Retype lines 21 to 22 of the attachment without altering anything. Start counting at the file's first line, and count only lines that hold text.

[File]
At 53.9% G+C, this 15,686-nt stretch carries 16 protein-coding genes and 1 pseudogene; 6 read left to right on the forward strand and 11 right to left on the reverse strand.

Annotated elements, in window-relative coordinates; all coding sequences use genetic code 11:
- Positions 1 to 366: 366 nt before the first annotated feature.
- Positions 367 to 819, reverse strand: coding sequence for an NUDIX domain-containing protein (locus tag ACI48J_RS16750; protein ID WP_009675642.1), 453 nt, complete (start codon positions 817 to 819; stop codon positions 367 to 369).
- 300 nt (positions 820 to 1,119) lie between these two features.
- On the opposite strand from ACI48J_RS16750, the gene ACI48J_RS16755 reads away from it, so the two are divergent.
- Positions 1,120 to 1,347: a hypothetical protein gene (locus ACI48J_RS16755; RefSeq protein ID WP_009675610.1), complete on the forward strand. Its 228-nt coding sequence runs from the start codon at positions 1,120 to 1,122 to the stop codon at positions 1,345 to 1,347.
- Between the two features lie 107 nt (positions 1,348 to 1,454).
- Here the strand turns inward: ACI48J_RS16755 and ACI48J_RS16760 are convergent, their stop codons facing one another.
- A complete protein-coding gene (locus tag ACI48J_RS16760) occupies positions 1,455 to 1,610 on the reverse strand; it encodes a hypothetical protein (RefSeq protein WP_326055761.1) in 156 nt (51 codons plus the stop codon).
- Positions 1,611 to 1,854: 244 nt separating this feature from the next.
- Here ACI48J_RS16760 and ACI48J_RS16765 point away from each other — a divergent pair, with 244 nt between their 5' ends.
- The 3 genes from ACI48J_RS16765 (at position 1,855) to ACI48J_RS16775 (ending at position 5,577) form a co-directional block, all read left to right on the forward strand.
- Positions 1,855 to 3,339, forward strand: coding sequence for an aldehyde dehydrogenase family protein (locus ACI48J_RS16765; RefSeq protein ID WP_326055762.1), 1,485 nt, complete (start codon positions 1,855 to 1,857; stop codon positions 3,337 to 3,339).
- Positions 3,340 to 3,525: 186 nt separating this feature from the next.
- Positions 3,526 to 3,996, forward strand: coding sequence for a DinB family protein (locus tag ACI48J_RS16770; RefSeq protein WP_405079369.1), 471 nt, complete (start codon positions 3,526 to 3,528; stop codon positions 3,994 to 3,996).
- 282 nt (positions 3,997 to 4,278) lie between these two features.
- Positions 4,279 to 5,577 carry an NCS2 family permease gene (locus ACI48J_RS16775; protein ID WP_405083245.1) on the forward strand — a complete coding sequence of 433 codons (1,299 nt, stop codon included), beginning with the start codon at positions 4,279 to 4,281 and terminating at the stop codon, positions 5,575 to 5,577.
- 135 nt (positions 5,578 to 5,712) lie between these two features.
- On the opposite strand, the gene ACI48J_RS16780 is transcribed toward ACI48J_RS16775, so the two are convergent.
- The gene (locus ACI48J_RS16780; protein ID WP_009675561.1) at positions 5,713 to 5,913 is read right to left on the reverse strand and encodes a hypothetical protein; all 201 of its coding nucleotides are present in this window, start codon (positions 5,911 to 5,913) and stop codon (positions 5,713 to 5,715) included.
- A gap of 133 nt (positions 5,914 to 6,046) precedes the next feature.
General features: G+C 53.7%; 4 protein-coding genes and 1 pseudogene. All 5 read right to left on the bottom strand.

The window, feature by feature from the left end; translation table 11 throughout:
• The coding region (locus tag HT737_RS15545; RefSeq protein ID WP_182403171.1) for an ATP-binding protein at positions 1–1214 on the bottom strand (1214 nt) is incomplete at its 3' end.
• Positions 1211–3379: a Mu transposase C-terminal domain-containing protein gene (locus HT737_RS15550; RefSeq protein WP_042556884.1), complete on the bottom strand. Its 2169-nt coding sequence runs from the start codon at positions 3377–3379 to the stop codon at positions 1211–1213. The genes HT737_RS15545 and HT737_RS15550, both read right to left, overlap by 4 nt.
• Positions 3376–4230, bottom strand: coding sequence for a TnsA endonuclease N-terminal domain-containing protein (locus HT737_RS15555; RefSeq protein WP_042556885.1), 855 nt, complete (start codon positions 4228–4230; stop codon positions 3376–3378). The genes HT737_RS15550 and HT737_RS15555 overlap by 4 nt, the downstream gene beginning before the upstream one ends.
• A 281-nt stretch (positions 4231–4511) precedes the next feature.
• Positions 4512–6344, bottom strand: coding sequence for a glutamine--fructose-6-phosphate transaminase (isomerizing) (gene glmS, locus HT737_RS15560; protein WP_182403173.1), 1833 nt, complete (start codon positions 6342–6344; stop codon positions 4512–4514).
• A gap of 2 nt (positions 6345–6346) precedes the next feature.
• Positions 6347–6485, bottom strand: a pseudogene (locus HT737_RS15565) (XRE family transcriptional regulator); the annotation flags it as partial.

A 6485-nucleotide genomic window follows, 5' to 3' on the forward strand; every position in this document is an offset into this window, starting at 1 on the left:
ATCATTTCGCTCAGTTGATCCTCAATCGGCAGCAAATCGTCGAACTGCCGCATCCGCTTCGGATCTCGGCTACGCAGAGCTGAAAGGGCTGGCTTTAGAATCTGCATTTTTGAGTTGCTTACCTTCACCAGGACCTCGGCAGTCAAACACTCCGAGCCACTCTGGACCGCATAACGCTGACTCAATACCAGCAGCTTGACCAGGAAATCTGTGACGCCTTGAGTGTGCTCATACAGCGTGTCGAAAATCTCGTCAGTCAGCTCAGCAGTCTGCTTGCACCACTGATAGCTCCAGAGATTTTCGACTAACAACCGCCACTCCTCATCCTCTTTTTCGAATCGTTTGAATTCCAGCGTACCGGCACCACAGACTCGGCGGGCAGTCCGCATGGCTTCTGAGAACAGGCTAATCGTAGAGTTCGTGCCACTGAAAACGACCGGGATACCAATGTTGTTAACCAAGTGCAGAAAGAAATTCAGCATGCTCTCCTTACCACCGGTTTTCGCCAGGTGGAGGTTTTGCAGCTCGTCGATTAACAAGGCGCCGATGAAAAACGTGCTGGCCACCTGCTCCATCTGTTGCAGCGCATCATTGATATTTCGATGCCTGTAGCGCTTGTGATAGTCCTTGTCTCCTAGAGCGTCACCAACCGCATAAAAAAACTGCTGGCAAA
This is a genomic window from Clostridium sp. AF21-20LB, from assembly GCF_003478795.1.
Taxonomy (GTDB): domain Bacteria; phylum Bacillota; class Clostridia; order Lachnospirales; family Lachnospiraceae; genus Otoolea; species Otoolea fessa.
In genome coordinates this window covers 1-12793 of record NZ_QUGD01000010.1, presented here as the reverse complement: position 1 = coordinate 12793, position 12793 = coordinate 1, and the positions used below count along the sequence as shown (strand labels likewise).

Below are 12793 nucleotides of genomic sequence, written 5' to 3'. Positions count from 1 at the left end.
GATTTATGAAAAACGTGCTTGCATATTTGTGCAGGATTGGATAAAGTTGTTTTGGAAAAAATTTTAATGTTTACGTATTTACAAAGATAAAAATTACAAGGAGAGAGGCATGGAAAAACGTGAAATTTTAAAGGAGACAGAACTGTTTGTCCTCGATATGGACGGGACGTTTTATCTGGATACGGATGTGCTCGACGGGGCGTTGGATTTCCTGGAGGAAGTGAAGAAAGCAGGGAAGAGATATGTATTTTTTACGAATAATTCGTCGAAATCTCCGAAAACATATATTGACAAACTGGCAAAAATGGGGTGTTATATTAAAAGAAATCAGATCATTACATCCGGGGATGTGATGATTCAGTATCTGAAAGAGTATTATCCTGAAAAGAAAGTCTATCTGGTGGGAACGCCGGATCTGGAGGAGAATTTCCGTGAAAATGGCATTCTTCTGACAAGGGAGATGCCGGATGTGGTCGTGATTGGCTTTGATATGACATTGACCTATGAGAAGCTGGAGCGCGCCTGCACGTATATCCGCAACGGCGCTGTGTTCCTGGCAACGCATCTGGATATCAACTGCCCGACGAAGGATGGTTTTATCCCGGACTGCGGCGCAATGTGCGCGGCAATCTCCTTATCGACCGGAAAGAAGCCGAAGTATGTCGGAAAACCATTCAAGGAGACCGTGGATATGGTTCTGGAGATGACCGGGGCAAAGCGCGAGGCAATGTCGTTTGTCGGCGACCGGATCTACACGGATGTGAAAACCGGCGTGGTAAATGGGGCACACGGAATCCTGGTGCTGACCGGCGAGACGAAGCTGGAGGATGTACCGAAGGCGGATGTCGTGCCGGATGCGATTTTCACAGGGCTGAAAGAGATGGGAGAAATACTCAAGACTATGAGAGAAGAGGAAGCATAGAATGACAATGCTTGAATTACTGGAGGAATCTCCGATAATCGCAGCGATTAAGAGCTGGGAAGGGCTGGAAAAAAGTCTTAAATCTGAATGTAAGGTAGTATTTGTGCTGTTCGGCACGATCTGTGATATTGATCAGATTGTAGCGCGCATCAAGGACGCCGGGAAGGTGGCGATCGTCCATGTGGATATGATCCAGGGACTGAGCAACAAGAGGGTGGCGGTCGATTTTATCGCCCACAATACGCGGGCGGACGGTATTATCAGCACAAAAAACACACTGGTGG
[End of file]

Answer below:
- The gene (locus ACI48J_RS16780; protein ID WP_009675561.1) at positions 5,713 to 5,913 is read right to left on the reverse strand and encodes a hypothetical protein; all 201 of its coding nucleotides are present in this window, start codon (positions 5,911 to 5,913) and stop codon (positions 5,713 to 5,715) included.
- A gap of 133 nt (positions 5,914 to 6,046) precedes the next feature.